``` 1 2 3 4 5 6 7 8 9 10 11 12 13 14 15``` ```// Source: src/main/java/com/mycompany/poi/POISumPayloadFunction.java package com.mycompany.poi; import org.apache.lucene.search.payloads.AveragePayloadFunction; public class POISumPayloadFunction extends AveragePayloadFunction { private static final long serialVersionUID = -3478867768985954830L; @Override public float docScore(int docId, String field, int numPayloadsSeen, float payloadScore) { return numPayloadsSeen > 0 ? payloadScore : 1; } } ```

Having built all these components, we are finally able to build a JUnit test that uses a PayloadNearQuery instead of a SpanNearQuery for the ALL part of the query. There is no implementation of a PayloadOrQuery available in Lucene yet so I could either build one, or just combine the results of the PayloadNearQuery and the SpanOrQuery containing the individual PayloadTermQuery objects for each POI in the application. I chose the latter approach even though it is suboptimal - it takes 2 calls to Lucene and is not particularly elegant, but I did not feel like figuring out how to build PayloadQuery subclasses right now - for the problem at work, I believe I would have to build PayloadAndQuery and PayloadOrQuery subclasses anyway, I will post details once I do that.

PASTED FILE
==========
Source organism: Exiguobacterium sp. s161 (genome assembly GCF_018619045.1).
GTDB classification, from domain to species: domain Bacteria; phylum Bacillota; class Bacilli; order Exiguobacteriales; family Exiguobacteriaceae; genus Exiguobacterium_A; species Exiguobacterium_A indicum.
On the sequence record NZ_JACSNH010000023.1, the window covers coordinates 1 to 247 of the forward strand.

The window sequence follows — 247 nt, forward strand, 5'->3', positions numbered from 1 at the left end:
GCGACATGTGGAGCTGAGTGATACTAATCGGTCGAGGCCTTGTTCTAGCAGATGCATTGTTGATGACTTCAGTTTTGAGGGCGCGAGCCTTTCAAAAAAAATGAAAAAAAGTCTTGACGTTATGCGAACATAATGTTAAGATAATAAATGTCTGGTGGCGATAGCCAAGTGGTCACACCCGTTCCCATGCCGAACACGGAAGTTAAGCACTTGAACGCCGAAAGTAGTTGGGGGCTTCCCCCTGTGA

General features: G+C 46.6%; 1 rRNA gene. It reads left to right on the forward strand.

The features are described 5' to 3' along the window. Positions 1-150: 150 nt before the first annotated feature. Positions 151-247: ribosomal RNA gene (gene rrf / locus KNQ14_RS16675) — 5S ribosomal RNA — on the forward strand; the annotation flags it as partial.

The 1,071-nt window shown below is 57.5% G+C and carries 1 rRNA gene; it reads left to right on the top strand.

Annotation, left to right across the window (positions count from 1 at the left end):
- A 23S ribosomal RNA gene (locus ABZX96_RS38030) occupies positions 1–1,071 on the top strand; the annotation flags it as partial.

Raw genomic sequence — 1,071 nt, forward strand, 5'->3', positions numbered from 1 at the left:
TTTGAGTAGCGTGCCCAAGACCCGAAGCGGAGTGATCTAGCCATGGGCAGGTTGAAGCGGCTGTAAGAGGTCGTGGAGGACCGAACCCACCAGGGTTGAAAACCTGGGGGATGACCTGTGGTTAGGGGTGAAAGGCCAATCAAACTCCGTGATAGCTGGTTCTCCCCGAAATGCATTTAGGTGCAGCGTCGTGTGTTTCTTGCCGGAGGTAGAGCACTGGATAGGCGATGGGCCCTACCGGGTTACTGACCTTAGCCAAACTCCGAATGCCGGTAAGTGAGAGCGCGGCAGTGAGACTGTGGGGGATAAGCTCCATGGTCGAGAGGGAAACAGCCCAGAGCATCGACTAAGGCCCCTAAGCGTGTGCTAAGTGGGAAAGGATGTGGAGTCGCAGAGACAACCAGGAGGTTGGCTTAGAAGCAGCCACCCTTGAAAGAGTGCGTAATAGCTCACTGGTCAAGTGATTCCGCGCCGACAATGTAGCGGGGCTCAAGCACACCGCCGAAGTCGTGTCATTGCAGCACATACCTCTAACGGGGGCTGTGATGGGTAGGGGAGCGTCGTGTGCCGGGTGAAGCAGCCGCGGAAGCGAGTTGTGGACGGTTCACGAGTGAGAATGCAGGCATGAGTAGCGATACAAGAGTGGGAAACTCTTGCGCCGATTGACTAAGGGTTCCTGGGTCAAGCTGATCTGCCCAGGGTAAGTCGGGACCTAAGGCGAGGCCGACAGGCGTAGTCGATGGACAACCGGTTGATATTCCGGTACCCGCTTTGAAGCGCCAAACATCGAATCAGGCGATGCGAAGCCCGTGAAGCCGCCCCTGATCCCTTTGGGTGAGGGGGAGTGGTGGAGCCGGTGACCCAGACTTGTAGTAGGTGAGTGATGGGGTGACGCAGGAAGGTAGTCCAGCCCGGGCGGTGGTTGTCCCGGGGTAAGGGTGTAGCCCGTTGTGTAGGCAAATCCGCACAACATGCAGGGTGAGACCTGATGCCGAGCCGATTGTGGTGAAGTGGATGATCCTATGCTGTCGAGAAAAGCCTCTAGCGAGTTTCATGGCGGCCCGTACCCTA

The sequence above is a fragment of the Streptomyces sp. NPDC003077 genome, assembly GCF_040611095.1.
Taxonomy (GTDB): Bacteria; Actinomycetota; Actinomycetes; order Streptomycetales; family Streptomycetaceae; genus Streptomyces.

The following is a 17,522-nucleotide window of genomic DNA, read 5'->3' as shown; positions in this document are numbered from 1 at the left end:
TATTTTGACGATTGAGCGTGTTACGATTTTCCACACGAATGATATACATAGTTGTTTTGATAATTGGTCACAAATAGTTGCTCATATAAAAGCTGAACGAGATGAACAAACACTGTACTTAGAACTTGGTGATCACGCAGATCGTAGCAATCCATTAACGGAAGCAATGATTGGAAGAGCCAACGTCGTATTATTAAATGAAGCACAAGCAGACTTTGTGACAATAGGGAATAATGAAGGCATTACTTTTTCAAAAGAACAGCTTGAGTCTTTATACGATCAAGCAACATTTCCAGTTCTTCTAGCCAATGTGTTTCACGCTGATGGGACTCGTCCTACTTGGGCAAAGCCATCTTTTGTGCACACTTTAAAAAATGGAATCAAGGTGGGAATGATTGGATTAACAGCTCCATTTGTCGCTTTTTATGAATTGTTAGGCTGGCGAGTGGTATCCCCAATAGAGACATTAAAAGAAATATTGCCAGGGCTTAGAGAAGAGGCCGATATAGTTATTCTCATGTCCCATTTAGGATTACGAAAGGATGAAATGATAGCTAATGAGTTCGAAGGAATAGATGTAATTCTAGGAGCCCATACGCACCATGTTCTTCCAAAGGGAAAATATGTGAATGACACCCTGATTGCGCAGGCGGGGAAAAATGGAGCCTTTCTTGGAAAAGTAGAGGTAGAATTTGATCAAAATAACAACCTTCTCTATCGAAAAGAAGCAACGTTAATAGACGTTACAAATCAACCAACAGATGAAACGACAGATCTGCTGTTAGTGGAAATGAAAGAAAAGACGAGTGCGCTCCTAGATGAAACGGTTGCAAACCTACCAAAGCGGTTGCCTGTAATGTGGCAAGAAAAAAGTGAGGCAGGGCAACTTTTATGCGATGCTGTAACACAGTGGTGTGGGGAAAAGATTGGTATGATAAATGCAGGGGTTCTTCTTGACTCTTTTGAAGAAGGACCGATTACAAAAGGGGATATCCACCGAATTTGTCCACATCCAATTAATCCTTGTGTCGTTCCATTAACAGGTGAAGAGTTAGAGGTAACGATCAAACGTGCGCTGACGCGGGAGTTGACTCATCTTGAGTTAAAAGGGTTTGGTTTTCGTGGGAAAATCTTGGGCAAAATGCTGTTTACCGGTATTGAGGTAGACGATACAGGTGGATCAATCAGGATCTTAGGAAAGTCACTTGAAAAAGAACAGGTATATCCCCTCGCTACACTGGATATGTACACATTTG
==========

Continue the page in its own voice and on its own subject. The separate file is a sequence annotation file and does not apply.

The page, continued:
``` 1 2 3 4 5 6 7 8 9 10 11 12 13 14 15 16 17 18 19 20 21 22 23 24 25 26 27 28 29 30 31``` ```// Source: src/main/java/com/mycompany/poi/POIQueryTest.java (see above) ... @Test public void testPayloadSpanQuery() throws Exception { index(new POIAnalyzer()); String[] pois = StringUtils.split("p1 p2 p3", " "); SpanQuery[] baseQueries = new SpanQuery[pois.length]; for (int i = 0; i < pois.length; i++) { baseQueries[i] = new PayloadTermQuery(new Term("tour", pois[i]), new POISumPayloadFunction()); } // first grab the cases where all points of interest are there // with a slop of (pois.length - 1) unordered, and use our payload // scores to influence the ordering PayloadNearQuery allPois = new PayloadNearQuery(baseQueries, (pois.length - 1), false, new POISumPayloadFunction()); allPois.setBoost(2.0F); Set deduper = new HashSet(); printHits(allPois, "testPayloadSpanQuery", new POISimilarity(), deduper, SHOW_EXPLANATION); // then backfill with the results from a SpanOrQuery filtering out // results that have already appeared (using deduper) SpanQuery[] poiQueries = new SpanQuery[pois.length + 1]; poiQueries[0] = allPois; for (int i = 1; i < poiQueries.length; i++) { poiQueries[i] = baseQueries[i - 1]; } SpanOrQuery query = new SpanOrQuery(poiQueries); printHits(query, "testBackfillSpanQuery", null, deduper, SHOW_EXPLANATION); } ... ```